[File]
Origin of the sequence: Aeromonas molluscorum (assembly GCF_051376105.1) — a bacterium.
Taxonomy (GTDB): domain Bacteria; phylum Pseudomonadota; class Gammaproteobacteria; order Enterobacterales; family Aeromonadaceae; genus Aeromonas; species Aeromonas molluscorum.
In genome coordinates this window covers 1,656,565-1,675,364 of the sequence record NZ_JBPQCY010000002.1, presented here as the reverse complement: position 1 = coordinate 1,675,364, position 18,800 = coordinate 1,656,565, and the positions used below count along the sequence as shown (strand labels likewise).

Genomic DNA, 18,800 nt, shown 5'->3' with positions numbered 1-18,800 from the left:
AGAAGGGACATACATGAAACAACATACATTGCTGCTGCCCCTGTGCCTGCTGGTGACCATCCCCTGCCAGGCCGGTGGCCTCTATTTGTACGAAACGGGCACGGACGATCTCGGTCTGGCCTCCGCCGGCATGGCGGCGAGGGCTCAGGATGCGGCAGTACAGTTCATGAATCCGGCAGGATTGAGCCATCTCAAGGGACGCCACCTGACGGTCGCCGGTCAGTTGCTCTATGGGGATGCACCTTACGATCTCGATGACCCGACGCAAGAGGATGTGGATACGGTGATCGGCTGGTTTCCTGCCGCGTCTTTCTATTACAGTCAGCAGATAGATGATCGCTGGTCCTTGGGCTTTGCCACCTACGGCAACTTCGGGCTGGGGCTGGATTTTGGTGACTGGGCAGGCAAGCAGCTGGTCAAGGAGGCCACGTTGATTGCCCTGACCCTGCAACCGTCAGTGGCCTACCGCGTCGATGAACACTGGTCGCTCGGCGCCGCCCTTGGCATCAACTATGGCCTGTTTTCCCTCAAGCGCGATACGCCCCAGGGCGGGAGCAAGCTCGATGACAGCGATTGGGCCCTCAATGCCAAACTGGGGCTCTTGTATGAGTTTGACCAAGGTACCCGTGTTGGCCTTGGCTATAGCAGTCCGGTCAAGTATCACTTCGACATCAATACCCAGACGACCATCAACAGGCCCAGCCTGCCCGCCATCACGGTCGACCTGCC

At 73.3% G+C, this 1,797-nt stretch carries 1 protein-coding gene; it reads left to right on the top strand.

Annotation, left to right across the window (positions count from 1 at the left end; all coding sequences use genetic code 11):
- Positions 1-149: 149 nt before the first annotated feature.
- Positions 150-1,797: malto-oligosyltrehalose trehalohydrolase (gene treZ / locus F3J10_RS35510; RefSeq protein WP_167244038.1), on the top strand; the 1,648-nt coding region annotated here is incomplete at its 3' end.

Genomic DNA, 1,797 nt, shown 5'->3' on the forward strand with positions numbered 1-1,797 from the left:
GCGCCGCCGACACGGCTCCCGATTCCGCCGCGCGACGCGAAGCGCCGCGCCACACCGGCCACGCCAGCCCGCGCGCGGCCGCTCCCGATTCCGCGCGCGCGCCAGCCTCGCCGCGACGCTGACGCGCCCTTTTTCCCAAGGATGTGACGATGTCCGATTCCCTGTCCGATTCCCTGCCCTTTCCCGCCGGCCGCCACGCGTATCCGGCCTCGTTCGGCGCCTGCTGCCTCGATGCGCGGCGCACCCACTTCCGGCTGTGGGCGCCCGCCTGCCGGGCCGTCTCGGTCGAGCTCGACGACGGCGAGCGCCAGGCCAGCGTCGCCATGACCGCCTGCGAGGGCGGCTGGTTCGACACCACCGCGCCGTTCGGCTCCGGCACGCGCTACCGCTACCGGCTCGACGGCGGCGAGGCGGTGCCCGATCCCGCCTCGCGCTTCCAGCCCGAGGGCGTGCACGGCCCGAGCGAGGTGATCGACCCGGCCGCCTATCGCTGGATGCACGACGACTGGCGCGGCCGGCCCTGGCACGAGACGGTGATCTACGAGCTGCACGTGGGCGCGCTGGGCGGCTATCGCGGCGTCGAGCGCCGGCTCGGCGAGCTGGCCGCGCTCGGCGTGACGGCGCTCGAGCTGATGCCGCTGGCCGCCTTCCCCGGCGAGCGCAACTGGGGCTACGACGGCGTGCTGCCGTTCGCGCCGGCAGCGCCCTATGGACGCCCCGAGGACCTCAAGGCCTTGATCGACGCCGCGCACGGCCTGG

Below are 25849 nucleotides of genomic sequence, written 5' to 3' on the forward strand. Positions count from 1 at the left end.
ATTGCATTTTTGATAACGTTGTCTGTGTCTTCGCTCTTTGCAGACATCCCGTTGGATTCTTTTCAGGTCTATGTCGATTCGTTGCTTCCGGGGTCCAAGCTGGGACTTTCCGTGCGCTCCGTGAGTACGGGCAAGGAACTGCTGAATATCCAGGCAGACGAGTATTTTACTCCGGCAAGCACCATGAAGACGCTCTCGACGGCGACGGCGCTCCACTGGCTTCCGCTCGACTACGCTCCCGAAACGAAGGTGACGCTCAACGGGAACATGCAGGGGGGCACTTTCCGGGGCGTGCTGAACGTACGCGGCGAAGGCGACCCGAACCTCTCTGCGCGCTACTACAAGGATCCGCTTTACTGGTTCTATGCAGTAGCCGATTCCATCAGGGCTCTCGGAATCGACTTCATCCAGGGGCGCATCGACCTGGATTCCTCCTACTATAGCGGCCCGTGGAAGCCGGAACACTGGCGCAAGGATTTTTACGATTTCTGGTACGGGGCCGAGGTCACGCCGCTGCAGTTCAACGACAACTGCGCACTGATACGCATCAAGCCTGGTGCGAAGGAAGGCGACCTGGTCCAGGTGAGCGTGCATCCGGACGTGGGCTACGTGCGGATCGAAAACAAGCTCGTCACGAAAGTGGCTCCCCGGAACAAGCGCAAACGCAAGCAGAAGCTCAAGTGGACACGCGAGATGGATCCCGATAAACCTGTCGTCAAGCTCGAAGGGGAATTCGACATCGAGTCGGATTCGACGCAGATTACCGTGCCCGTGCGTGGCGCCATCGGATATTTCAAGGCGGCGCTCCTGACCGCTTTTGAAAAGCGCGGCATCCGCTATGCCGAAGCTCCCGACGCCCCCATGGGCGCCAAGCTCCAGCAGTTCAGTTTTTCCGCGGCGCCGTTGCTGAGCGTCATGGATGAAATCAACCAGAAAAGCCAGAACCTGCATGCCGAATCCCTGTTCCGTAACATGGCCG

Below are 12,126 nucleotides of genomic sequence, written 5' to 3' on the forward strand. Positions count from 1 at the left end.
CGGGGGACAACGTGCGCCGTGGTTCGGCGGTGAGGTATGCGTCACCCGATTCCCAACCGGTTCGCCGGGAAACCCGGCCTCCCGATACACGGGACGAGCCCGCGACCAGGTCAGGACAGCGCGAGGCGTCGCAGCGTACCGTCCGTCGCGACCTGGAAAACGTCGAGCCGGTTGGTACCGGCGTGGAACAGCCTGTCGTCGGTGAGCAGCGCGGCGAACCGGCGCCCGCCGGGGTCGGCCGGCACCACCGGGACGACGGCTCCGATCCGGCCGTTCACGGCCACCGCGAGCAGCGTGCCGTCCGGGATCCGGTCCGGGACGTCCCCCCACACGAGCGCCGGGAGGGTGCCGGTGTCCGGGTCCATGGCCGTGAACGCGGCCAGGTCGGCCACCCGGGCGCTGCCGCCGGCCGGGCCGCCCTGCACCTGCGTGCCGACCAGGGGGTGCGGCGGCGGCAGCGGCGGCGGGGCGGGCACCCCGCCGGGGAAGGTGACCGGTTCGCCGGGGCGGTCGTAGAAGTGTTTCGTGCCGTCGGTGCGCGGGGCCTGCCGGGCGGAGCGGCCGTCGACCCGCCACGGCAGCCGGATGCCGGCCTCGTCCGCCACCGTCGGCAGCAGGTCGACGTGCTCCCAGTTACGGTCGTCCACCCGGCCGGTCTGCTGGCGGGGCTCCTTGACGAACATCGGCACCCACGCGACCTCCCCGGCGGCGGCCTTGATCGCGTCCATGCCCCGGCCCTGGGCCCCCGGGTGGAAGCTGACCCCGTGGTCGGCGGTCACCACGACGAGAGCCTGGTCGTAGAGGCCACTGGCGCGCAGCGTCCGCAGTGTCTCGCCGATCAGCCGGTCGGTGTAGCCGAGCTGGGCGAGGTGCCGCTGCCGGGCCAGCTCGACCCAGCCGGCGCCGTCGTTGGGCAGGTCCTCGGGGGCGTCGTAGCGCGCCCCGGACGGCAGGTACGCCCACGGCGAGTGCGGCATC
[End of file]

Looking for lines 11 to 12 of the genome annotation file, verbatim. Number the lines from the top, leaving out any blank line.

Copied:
GCGCCGCCGACACGGCTCCCGATTCCGCCGCGCGACGCGAAGCGCCGCGCCACACCGGCCACGCCAGCCCGCGCGCGGCCGCTCCCGATTCCGCGCGCGCGCCAGCCTCGCCGCGACGCTGACGCGCCCTTTTTCCCAAGGATGTGACGATGTCCGATTCCCTGTCCGATTCCCTGCCCTTTCCCGCCGGCCGCCACGCGTATCCGGCCTCGTTCGGCGCCTGCTGCCTCGATGCGCGGCGCACCCACTTCCGGCTGTGGGCGCCCGCCTGCCGGGCCGTCTCGGTCGAGCTCGACGACGGCGAGCGCCAGGCCAGCGTCGCCATGACCGCCTGCGAGGGCGGCTGGTTCGACACCACCGCGCCGTTCGGCTCCGGCACGCGCTACCGCTACCGGCTCGACGGCGGCGAGGCGGTGCCCGATCCCGCCTCGCGCTTCCAGCCCGAGGGCGTGCACGGCCCGAGCGAGGTGATCGACCCGGCCGCCTATCGCTGGATGCACGACGACTGGCGCGGCCGGCCCTGGCACGAGACGGTGATCTACGAGCTGCACGTGGGCGCGCTGGGCGGCTATCGCGGCGTCGAGCGCCGGCTCGGCGAGCTGGCCGCGCTCGGCGTGACGGCGCTCGAGCTGATGCCGCTGGCCGCCTTCCCCGGCGAGCGCAACTGGGGCTACGACGGCGTGCTGCCGTTCGCGCCGGCAGCGCCCTATGGACGCCCCGAGGACCTCAAGGCCTTGATCGACGCCGCGCACGGCCTGG

Below are 25849 nucleotides of genomic sequence, written 5' to 3' on the forward strand. Positions count from 1 at the left end.